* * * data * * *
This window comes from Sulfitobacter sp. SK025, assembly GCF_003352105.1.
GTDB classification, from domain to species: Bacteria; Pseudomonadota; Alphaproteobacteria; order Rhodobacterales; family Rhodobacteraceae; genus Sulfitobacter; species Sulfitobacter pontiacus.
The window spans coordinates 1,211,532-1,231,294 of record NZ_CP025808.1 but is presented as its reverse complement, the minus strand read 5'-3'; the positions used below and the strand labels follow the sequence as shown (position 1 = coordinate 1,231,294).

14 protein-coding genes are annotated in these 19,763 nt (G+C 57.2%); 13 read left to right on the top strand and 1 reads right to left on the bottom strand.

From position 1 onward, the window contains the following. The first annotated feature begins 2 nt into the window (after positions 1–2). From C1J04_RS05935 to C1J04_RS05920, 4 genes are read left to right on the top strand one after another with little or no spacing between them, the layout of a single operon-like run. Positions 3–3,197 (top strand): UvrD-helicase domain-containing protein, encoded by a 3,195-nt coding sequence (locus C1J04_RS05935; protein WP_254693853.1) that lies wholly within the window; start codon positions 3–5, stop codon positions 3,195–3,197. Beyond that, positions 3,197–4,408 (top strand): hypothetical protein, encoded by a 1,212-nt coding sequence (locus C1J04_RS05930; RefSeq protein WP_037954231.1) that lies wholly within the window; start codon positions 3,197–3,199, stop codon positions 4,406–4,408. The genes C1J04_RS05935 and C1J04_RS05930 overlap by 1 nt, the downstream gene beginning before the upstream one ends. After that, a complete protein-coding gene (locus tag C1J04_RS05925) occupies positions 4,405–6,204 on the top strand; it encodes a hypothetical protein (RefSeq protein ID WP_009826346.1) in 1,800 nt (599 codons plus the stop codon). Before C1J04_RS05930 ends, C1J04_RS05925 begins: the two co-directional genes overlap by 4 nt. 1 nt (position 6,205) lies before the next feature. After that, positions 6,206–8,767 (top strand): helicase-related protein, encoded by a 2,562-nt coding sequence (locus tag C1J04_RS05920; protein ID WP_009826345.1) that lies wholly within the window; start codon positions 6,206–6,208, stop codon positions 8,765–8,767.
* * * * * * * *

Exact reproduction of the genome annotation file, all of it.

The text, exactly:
This window comes from Sulfitobacter sp. SK025, assembly GCF_003352105.1.
GTDB classification, from domain to species: Bacteria; Pseudomonadota; Alphaproteobacteria; order Rhodobacterales; family Rhodobacteraceae; genus Sulfitobacter; species Sulfitobacter pontiacus.
The window spans coordinates 1,211,532-1,231,294 of record NZ_CP025808.1 but is presented as its reverse complement, the minus strand read 5'-3'; the positions used below and the strand labels follow the sequence as shown (position 1 = coordinate 1,231,294).

14 protein-coding genes are annotated in these 19,763 nt (G+C 57.2%); 13 read left to right on the top strand and 1 reads right to left on the bottom strand.

From position 1 onward, the window contains the following. The first annotated feature begins 2 nt into the window (after positions 1–2). From C1J04_RS05935 to C1J04_RS05920, 4 genes are read left to right on the top strand one after another with little or no spacing between them, the layout of a single operon-like run. Positions 3–3,197 (top strand): UvrD-helicase domain-containing protein, encoded by a 3,195-nt coding sequence (locus C1J04_RS05935; protein WP_254693853.1) that lies wholly within the window; start codon positions 3–5, stop codon positions 3,195–3,197. Beyond that, positions 3,197–4,408 (top strand): hypothetical protein, encoded by a 1,212-nt coding sequence (locus C1J04_RS05930; RefSeq protein WP_037954231.1) that lies wholly within the window; start codon positions 3,197–3,199, stop codon positions 4,406–4,408. The genes C1J04_RS05935 and C1J04_RS05930 overlap by 1 nt, the downstream gene beginning before the upstream one ends. After that, a complete protein-coding gene (locus tag C1J04_RS05925) occupies positions 4,405–6,204 on the top strand; it encodes a hypothetical protein (RefSeq protein ID WP_009826346.1) in 1,800 nt (599 codons plus the stop codon). Before C1J04_RS05930 ends, C1J04_RS05925 begins: the two co-directional genes overlap by 4 nt. 1 nt (position 6,205) lies before the next feature. After that, positions 6,206–8,767 (top strand): helicase-related protein, encoded by a 2,562-nt coding sequence (locus tag C1J04_RS05920; protein ID WP_009826345.1) that lies wholly within the window; start codon positions 6,206–6,208, stop codon positions 8,765–8,767.